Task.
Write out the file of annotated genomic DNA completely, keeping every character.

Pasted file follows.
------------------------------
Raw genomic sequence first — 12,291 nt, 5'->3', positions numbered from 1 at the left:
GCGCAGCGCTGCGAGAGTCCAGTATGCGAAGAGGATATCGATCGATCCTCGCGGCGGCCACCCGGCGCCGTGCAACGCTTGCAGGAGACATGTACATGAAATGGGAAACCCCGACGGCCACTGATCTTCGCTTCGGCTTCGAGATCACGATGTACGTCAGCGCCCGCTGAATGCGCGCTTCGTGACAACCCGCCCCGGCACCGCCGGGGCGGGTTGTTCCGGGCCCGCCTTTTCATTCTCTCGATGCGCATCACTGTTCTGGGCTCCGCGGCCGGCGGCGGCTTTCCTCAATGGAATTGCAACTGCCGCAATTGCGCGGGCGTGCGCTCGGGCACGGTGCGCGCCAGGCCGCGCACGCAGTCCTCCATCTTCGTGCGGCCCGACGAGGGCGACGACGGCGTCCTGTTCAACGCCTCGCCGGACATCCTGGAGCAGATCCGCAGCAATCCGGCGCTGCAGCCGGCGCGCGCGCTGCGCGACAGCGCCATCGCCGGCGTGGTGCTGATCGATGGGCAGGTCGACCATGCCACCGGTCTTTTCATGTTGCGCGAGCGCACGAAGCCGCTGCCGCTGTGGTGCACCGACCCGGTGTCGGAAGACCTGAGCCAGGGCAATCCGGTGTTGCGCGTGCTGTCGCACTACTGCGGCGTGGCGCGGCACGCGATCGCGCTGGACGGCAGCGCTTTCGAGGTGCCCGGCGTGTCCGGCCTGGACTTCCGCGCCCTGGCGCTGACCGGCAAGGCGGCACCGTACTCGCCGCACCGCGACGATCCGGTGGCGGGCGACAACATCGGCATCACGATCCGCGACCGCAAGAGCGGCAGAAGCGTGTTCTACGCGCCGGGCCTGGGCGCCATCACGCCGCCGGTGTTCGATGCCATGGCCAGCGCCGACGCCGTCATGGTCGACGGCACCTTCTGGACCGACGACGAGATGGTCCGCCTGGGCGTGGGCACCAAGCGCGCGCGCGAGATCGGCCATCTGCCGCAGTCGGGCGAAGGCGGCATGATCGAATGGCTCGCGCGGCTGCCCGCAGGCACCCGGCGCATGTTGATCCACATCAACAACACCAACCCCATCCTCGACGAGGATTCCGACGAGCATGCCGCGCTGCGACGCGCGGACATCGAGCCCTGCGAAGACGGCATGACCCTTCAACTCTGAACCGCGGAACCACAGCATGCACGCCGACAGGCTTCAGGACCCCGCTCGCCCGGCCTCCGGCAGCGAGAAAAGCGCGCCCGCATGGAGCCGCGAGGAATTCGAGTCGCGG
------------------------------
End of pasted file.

Raw genomic sequence first — 12,291 nt, 5'->3', positions numbered from 1 at the left:
GCGCAGCGCTGCGAGAGTCCAGTATGCGAAGAGGATATCGATCGATCCTCGCGGCGGCCACCCGGCGCCGTGCAACGCTTGCAGGAGACATGTACATGAAATGGGAAACCCCGACGGCCACTGATCTTCGCTTCGGCTTCGAGATCACGATGTACGTCAGCGCCCGCTGAATGCGCGCTTCGTGACAACCCGCCCCGGCACCGCCGGGGCGGGTTGTTCCGGGCCCGCCTTTTCATTCTCTCGATGCGCATCACTGTTCTGGGCTCCGCGGCCGGCGGCGGCTTTCCTCAATGGAATTGCAACTGCCGCAATTGCGCGGGCGTGCGCTCGGGCACGGTGCGCGCCAGGCCGCGCACGCAGTCCTCCATCTTCGTGCGGCCCGACGAGGGCGACGACGGCGTCCTGTTCAACGCCTCGCCGGACATCCTGGAGCAGATCCGCAGCAATCCGGCGCTGCAGCCGGCGCGCGCGCTGCGCGACAGCGCCATCGCCGGCGTGGTGCTGATCGATGGGCAGGTCGACCATGCCACCGGTCTTTTCATGTTGCGCGAGCGCACGAAGCCGCTGCCGCTGTGGTGCACCGACCCGGTGTCGGAAGACCTGAGCCAGGGCAATCCGGTGTTGCGCGTGCTGTCGCACTACTGCGGCGTGGCGCGGCACGCGATCGCGCTGGACGGCAGCGCTTTCGAGGTGCCCGGCGTGTCCGGCCTGGACTTCCGCGCCCTGGCGCTGACCGGCAAGGCGGCACCGTACTCGCCGCACCGCGACGATCCGGTGGCGGGCGACAACATCGGCATCACGATCCGCGACCGCAAGAGCGGCAGAAGCGTGTTCTACGCGCCGGGCCTGGGCGCCATCACGCCGCCGGTGTTCGATGCCATGGCCAGCGCCGACGCCGTCATGGTCGACGGCACCTTCTGGACCGACGACGAGATGGTCCGCCTGGGCGTGGGCACCAAGCGCGCGCGCGAGATCGGCCATCTGCCGCAGTCGGGCGAAGGCGGCATGATCGAATGGCTCGCGCGGCTGCCCGCAGGCACCCGGCGCATGTTGATCCACATCAACAACACCAACCCCATCCTCGACGAGGATTCCGACGAGCATGCCGCGCTGCGACGCGCGGACATCGAGCCCTGCGAAGACGGCATGACCCTTCAACTCTGAACCGCGGAACCACAGCATGCACGCCGACAGGCTTCAGGACCCCGCTCGCCCGGCCTCCGGCAGCGAGAAAAGCGCGCCCGCATGGAGCCGCGAGGAATTCGAGTCGCGG